Responding to a Slam in the New York Times
December 29, 2012
It's Saturday, and each Saturday brings a new religion feature story in the New York Times. This week's installment is by Samuel G. Freedman, with the lurid headline "In a Crisis, Humanists Seem Absent." It concerns a phenomenon widely noted within the nontheist community, as well -- the fact that despite the great increase in atheism's social prominence, freethinkers were largely unheard from in the social response to the Newtown massacre. In fairness, Freedman's analysis was more even-handed than his essay's headline would suggest. He recognized that unbelievers were as much shut out of "interfaith" outpourings as they failed to step up. But does it make sense to say that there's any sense in which the nonreligious actually "failed to step up"? Greg Epstein thinks so. He is Harvard's humanist chaplain and, for all intents and purposes, the current "pope" of the religious-humanist camp. He told Freedman, "we need to provide an alternative form of community if we're going to matter for the increasing number of people who say they are not believers." But I'm not convinced. Truly secular people, precisely insofar as they are secular, have outgrown the need to seek emotional support primarily from a group that has been twice segregated to resemble them: segregated once by adjacent residence, and segregated again by worldview. That's what a traditional church congregation is, after all: a community of people who live in the same area and see the world in about the same way. Secular humanists tend not to seek that parochial sort of support. That's a distinctive characteristic of their approach to life, not a shortcoming. Colloquially, it's a feature, not a bug. I wrote a letter to the New York Times making this point. Since I'm more likely to be struck by lightning twice while marrying a terrorist than to see my letter published, I reproduce it below.
To the editors,
Samuel G. Freedman ("In a Crisis, Humanists Seem Absent," Dec. 29) is to be commended for his fairness in recognizing that humanists were as much shut out of the supportive response to the Newtown killings as they were "absent." All of the victims' families chose religious observances, and the religious community's embrace of "interfaith" activities effectively shut out those who live without faith. Still, both Mr. Freedman and the individuals he quoted miss the larger point: it is both unfair and foolish to expect highly secularized, nonreligious people to respond to traumatic events in a way that closely mirrors the response of churchgoers' congregations. _Secular_ humanists, insofar as they are truly secular, have emancipated themselves from the very notion of sequestering themselves into local parochial communities segregated by lifestance. Religious believers often seek emotional support by gathering with others who see the world largely as they do, through their local congregations; secular humanists are different precisely in that they do not. Secular humanists are more likely to plug directly into the larger culture and to seek to meet their emotional needs in ways that do not require first that the person next to them shares their worldview. When pain becomes unbearable, churchgoers may turn to a pastor or similar local leader whose qualifications as a de facto therapist may vary widely. Secular humanists are more likely to make an individual decision to seek a professional therapist, without relying on any intermediary community. That is not a shortcoming on the part of secular humanists; it is simply a difference in the way that members of that group engage with life. What is sadder, perhaps, is the spectacle of non-secular humanists trying so hard to imitate the way the churches respond to trauma and tragedy.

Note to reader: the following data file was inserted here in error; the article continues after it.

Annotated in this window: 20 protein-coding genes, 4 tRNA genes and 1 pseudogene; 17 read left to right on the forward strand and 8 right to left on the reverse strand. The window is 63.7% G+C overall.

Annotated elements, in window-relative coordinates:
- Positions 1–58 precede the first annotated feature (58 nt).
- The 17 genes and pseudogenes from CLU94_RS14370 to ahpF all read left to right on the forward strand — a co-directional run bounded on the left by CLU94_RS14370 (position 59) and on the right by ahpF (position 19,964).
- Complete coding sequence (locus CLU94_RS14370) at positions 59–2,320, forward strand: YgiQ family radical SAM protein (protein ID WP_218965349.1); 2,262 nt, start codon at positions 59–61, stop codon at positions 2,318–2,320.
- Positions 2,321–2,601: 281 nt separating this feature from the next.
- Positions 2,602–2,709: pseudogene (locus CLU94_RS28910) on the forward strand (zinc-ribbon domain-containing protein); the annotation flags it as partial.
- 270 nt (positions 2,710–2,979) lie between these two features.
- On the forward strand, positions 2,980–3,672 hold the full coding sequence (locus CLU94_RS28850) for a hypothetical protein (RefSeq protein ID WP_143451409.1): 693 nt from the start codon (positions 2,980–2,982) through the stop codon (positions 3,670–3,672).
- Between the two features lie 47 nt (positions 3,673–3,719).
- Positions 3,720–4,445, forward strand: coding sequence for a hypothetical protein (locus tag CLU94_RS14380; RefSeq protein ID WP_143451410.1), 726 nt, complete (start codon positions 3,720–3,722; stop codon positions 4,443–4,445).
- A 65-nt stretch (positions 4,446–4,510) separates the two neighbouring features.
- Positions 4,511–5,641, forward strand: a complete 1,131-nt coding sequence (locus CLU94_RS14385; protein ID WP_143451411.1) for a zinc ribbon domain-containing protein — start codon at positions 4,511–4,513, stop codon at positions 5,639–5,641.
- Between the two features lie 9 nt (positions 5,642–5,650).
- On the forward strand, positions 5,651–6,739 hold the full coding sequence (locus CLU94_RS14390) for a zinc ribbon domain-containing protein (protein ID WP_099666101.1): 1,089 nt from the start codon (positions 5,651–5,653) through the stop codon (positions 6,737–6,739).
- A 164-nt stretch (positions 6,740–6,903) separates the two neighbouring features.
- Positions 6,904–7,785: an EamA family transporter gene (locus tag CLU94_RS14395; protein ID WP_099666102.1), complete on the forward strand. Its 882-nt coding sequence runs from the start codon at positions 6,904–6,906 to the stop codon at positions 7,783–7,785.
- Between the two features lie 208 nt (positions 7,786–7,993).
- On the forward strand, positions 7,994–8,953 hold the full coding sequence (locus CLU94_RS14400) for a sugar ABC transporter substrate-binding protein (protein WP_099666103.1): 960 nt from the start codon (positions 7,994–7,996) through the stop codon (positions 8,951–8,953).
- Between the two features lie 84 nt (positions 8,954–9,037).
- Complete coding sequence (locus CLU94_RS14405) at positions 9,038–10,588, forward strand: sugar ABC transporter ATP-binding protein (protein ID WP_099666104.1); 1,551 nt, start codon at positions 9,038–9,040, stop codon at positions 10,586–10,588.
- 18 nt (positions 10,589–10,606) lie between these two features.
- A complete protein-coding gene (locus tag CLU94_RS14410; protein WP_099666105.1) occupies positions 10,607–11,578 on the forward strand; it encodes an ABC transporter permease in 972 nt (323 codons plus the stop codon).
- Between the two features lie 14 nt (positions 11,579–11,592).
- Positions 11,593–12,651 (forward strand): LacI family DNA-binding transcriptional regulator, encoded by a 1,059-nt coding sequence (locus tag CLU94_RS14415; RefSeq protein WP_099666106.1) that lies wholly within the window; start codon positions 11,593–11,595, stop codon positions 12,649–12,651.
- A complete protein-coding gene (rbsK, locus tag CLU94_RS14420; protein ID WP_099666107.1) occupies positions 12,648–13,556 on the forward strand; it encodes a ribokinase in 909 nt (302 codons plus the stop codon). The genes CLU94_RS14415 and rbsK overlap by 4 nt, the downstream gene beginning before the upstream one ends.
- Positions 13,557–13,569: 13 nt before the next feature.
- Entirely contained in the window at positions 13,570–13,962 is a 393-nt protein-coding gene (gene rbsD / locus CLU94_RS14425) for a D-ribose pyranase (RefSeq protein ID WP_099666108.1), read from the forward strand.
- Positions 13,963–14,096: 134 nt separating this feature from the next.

Executive Director, the Council for Secular Humanism
Editor, FREE INQUIRY magazine